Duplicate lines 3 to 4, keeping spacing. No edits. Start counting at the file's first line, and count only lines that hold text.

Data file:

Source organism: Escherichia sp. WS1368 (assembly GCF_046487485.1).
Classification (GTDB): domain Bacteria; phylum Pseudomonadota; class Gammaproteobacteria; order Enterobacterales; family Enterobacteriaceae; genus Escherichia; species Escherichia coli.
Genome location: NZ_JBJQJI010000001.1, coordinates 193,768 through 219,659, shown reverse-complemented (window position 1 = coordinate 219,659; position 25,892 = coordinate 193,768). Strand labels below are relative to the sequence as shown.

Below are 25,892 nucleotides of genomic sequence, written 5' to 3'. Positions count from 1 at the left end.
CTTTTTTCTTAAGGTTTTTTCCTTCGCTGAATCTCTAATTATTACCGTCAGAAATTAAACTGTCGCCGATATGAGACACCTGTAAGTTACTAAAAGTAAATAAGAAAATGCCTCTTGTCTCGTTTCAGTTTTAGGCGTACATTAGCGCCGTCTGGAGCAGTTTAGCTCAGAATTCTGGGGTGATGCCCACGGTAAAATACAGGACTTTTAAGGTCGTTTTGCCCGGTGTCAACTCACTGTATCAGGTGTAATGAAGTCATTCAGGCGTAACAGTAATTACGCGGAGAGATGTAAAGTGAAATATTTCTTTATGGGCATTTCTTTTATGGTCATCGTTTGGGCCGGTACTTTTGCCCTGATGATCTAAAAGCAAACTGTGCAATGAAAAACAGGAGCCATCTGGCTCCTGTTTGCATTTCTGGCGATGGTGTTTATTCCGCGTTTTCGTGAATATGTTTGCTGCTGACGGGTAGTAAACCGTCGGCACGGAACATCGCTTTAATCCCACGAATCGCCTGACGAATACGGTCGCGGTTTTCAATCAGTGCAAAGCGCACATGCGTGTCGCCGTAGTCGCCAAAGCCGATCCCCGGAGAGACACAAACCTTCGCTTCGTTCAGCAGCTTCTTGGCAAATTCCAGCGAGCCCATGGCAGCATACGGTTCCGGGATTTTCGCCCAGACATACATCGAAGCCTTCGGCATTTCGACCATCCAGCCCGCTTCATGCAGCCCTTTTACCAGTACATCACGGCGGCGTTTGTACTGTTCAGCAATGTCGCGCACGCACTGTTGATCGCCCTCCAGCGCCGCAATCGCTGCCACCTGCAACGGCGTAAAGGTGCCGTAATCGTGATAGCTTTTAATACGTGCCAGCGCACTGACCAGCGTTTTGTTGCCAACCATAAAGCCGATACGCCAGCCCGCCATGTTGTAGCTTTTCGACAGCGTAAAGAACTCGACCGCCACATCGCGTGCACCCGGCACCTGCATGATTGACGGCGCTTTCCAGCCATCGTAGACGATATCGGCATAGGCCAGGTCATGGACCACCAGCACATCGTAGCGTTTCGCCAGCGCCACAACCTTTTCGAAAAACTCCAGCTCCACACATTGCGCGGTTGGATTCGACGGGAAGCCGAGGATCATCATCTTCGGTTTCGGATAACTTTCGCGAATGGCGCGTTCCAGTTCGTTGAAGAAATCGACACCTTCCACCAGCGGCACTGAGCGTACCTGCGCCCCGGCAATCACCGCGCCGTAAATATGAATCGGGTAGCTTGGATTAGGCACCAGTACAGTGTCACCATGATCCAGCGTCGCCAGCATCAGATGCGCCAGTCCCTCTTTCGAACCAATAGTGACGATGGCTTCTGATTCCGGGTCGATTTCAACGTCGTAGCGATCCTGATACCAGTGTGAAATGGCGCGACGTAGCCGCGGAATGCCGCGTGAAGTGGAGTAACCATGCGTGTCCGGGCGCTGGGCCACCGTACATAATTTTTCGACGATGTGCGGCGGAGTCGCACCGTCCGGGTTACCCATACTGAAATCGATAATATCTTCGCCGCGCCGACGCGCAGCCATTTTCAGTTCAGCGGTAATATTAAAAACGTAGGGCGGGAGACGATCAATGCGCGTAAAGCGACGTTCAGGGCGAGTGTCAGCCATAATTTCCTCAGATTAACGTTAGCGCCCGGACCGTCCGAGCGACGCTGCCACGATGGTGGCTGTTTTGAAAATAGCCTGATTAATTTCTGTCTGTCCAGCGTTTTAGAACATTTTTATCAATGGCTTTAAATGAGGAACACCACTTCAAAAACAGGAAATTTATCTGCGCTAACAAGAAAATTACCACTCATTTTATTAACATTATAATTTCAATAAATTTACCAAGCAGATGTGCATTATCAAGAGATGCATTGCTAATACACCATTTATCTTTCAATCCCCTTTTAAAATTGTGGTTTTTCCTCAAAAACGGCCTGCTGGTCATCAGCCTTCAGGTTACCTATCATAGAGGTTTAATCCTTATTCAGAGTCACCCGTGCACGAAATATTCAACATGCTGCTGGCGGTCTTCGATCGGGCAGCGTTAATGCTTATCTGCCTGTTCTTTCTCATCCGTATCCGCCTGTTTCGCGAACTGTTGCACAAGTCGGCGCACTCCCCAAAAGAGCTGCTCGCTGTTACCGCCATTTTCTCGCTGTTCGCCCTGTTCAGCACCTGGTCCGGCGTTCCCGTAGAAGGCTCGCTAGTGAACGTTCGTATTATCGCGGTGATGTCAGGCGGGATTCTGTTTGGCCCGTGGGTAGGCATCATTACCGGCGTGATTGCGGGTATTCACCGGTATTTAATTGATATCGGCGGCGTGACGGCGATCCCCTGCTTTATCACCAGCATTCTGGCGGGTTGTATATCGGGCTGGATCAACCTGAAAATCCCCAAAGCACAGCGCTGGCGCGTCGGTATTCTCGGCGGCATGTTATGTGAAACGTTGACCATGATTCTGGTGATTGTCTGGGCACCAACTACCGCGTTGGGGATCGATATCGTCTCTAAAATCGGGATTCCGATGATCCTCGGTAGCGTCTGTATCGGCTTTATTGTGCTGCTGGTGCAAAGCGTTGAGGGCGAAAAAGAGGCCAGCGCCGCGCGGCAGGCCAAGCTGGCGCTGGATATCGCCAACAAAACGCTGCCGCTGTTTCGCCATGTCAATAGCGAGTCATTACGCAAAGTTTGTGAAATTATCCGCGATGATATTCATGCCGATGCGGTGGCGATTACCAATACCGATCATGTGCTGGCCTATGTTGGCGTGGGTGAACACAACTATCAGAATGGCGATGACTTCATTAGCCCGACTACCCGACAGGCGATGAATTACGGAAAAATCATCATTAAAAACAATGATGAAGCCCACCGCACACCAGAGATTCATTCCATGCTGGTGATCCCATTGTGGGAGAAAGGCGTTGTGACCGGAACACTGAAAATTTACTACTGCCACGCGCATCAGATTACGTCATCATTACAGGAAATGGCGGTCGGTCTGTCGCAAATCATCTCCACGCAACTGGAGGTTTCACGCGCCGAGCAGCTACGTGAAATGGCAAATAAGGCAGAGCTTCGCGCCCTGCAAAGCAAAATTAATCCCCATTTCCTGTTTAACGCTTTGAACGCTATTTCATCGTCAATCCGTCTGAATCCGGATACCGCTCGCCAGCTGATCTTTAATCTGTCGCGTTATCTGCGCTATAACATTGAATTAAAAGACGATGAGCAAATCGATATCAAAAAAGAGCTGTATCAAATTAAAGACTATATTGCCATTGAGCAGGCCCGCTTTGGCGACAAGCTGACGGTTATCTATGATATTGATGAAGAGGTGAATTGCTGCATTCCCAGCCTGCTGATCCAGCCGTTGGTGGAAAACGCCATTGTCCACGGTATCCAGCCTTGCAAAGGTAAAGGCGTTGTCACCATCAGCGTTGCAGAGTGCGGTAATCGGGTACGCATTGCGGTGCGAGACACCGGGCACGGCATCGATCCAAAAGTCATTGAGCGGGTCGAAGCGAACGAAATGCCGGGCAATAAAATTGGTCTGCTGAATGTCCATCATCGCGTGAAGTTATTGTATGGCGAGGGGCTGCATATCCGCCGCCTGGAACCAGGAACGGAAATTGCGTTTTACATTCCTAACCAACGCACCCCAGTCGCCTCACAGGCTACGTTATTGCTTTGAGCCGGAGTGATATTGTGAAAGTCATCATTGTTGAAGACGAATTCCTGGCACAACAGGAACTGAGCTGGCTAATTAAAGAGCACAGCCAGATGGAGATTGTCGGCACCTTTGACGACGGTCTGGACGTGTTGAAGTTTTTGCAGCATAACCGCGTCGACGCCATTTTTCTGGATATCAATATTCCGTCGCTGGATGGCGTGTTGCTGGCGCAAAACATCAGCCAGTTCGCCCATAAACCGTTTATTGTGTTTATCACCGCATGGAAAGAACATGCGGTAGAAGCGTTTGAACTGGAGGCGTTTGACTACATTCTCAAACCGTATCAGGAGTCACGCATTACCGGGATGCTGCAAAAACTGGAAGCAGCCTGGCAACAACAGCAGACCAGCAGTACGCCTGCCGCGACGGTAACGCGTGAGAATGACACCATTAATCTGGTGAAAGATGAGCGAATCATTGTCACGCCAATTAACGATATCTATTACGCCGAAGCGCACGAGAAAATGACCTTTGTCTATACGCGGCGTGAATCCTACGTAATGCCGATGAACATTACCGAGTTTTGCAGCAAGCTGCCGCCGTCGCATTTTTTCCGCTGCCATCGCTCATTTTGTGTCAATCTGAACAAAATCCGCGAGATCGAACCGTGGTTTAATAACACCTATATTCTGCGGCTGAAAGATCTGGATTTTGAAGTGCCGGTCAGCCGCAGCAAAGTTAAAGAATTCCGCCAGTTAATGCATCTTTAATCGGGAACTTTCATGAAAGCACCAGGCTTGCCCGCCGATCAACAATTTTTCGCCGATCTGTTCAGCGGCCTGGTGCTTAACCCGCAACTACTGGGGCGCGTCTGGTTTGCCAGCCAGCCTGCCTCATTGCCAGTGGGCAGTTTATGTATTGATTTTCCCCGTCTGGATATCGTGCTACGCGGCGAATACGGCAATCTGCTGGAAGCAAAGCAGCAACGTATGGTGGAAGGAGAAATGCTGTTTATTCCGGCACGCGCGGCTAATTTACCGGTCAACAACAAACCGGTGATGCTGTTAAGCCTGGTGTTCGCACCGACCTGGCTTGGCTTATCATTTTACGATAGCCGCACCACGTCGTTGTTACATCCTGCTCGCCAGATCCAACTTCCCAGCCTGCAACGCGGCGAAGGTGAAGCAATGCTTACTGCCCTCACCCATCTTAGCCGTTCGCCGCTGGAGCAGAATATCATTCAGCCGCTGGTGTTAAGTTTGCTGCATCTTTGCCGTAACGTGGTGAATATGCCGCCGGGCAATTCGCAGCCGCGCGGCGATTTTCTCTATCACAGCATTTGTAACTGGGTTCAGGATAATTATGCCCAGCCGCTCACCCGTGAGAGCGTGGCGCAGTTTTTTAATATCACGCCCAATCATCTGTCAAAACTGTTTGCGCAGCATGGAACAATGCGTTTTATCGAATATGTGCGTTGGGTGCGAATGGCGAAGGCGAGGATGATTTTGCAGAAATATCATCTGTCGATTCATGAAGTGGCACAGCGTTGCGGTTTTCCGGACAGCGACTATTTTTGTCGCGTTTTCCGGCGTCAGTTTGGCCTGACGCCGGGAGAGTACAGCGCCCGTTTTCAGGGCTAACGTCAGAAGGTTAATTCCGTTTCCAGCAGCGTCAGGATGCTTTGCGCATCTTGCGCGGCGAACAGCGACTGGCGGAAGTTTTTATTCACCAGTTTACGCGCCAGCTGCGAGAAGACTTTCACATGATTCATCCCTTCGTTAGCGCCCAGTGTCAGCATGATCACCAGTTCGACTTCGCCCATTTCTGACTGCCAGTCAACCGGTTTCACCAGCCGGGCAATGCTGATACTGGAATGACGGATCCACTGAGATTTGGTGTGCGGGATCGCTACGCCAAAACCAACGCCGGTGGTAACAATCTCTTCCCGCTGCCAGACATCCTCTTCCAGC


Genome location: NZ_JBJQJI010000001.1, coordinates 193,768 through 219,659, shown reverse-complemented (window position 1 = coordinate 219,659; position 25,892 = coordinate 193,768). Strand labels below are relative to the sequence as shown.

Below are 25,892 nucleotides of genomic sequence, written 5' to 3'. Positions count from 1 at the left end.